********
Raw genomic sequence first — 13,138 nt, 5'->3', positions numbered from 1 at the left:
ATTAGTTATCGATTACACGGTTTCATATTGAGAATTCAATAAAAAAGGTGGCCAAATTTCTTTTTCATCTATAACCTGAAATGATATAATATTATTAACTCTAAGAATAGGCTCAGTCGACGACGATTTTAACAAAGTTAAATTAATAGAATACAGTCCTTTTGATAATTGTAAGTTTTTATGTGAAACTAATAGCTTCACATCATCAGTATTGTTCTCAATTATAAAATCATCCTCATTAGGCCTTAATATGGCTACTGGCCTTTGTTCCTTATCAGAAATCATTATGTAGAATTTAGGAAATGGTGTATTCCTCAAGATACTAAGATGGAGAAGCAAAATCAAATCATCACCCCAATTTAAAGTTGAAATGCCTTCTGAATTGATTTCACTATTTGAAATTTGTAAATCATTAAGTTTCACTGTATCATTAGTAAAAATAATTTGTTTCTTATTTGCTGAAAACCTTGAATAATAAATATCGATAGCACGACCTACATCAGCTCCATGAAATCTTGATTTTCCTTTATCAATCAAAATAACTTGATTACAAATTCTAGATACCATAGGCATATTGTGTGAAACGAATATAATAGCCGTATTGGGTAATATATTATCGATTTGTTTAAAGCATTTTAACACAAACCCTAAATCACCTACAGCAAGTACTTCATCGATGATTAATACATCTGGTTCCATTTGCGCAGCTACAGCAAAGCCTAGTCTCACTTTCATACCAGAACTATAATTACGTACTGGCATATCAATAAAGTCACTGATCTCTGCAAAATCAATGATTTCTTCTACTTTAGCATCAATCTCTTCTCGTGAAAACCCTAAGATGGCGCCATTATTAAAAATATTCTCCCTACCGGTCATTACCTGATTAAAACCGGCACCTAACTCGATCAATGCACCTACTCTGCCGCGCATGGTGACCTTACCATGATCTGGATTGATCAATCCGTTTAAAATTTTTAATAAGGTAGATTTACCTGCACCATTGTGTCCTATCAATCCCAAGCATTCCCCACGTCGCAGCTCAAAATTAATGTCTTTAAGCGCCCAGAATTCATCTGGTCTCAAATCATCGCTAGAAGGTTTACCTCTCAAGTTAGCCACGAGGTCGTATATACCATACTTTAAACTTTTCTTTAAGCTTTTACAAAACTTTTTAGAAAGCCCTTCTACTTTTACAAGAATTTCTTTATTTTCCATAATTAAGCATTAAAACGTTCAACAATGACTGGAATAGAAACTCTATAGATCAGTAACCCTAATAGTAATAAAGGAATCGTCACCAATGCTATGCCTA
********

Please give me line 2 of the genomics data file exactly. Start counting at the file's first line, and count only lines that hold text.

ATTAGTTATCGATTACACGGTTTCATATTGAGAATTCAATAAAAAAGGTGGCCAAATTTCTTTTTCATCTATAACCTGAAATGATATAATATTATTAACTCTAAGAATAGGCTCAGTCGACGACGATTTTAACAAAGTTAAATTAATAGAATACAGTCCTTTTGATAATTGTAAGTTTTTATGTGAAACTAATAGCTTCACATCATCAGTATTGTTCTCAATTATAAAATCATCCTCATTAGGCCTTAATATGGCTACTGGCCTTTGTTCCTTATCAGAAATCATTATGTAGAATTTAGGAAATGGTGTATTCCTCAAGATACTAAGATGGAGAAGCAAAATCAAATCATCACCCCAATTTAAAGTTGAAATGCCTTCTGAATTGATTTCACTATTTGAAATTTGTAAATCATTAAGTTTCACTGTATCATTAGTAAAAATAATTTGTTTCTTATTTGCTGAAAACCTTGAATAATAAATATCGATAGCACGACCTACATCAGCTCCATGAAATCTTGATTTTCCTTTATCAATCAAAATAACTTGATTACAAATTCTAGATACCATAGGCATATTGTGTGAAACGAATATAATAGCCGTATTGGGTAATATATTATCGATTTGTTTAAAGCATTTTAACACAAACCCTAAATCACCTACAGCAAGTACTTCATCGATGATTAATACATCTGGTTCCATTTGCGCAGCTACAGCAAAGCCTAGTCTCACTTTCATACCAGAACTATAATTACGTACTGGCATATCAATAAAGTCACTGATCTCTGCAAAATCAATGATTTCTTCTACTTTAGCATCAATCTCTTCTCGTGAAAACCCTAAGATGGCGCCATTATTAAAAATATTCTCCCTACCGGTCATTACCTGATTAAAACCGGCACCTAACTCGATCAATGCACCTACTCTGCCGCGCATGGTGACCTTACCATGATCTGGATTGATCAATCCGTTTAAAATTTTTAATAAGGTAGATTTACCTGCACCATTGTGTCCTATCAATCCCAAGCATTCCCCACGTCGCAGCTCAAAATTAATGTCTTTAAGCGCCCAGAATTCATCTGGTCTCAAATCATCGCTAGAAGGTTTACCTCTCAAGTTAGCCACGAGGTCGTATATACCATACTTTAAACTTTTCTTTAAGCTTTTACAAAACTTTTTAGAAAGCCCTTCTACTTTTACAAGAATTTCTTTATTTTCCATAATTAAGCATTAAAACGTTCAACAATGACTGGAATAGAAACTCTATAGATCAGTAACCCTAATAGTAATAAAGGAATCGTCACCAATGCTATGCCTA